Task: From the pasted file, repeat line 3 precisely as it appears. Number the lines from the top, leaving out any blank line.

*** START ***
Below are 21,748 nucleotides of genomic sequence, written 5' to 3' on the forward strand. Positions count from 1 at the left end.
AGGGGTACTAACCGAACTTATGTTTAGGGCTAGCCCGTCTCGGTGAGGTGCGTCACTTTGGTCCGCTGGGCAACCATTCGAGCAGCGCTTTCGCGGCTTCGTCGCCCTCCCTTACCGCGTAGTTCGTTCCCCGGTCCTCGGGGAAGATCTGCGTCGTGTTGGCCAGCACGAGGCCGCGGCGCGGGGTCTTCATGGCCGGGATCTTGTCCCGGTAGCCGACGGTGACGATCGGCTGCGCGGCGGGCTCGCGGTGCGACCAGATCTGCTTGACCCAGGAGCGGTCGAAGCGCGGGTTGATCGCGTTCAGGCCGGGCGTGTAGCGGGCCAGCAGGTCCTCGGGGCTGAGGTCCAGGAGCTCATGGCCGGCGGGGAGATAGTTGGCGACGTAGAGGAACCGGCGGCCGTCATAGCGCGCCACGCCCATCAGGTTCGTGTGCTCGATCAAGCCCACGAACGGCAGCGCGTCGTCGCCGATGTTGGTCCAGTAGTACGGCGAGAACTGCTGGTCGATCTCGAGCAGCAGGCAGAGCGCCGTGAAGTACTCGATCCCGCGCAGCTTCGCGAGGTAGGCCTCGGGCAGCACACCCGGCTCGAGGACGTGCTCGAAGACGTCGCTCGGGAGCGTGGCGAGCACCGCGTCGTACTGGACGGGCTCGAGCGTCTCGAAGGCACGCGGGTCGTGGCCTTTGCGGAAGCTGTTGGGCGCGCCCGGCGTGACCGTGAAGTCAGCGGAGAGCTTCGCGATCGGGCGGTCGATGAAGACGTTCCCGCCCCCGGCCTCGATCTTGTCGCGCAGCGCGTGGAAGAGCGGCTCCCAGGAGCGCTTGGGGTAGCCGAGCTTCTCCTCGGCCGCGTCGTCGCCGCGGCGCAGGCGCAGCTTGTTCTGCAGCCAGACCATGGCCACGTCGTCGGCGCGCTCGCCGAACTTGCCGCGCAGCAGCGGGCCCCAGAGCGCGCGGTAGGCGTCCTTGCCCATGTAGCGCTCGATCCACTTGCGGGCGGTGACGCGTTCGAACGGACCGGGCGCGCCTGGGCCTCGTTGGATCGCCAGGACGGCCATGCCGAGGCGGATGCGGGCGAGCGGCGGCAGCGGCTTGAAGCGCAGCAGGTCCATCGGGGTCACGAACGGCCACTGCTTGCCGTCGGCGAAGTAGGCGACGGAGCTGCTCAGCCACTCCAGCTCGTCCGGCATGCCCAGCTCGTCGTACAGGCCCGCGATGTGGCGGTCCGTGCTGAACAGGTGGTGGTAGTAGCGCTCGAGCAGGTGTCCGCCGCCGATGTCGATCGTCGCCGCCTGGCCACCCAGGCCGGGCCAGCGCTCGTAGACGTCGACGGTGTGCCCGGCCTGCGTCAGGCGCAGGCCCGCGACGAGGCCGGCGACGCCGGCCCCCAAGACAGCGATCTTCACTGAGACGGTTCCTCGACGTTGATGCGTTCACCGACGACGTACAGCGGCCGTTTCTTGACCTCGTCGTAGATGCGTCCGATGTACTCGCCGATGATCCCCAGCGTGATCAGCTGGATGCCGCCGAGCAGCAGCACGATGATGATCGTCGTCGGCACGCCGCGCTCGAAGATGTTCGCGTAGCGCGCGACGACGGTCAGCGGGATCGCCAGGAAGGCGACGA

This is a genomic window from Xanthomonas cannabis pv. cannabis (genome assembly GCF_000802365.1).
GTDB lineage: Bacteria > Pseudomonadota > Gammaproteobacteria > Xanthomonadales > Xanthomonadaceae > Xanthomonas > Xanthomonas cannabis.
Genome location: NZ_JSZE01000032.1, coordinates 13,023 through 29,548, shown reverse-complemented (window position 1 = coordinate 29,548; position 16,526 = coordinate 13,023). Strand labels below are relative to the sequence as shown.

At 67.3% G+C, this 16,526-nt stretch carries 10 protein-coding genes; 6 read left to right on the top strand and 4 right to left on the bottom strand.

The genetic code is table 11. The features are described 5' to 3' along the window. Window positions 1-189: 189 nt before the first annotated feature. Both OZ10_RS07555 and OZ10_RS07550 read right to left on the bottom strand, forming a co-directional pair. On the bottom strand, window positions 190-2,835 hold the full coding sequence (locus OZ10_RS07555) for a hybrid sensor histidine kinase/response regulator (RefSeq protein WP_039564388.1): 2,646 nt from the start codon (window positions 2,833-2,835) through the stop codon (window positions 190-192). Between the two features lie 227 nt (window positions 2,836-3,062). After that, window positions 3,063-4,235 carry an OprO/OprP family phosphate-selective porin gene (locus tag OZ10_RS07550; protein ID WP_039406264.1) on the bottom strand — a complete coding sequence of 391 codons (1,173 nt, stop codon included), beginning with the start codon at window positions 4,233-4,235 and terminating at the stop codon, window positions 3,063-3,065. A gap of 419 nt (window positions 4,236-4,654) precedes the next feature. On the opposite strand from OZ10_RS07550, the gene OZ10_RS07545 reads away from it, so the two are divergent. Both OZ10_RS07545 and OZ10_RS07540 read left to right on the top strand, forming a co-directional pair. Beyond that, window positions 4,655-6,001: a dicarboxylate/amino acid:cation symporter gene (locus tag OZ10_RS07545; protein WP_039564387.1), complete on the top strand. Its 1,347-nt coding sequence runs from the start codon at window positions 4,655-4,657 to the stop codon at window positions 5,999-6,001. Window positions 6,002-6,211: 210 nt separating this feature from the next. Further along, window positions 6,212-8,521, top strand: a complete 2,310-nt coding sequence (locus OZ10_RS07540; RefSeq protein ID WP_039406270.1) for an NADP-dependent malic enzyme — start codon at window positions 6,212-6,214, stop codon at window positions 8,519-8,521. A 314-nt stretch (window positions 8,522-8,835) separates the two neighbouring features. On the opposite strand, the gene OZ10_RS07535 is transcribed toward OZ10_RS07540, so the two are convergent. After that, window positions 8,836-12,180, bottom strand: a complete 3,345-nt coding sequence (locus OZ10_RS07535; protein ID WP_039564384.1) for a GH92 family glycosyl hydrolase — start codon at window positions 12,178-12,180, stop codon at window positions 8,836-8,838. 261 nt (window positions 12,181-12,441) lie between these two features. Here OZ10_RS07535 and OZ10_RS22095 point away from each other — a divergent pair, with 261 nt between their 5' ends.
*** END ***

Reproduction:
This is a genomic window from Xanthomonas cannabis pv. cannabis (genome assembly GCF_000802365.1).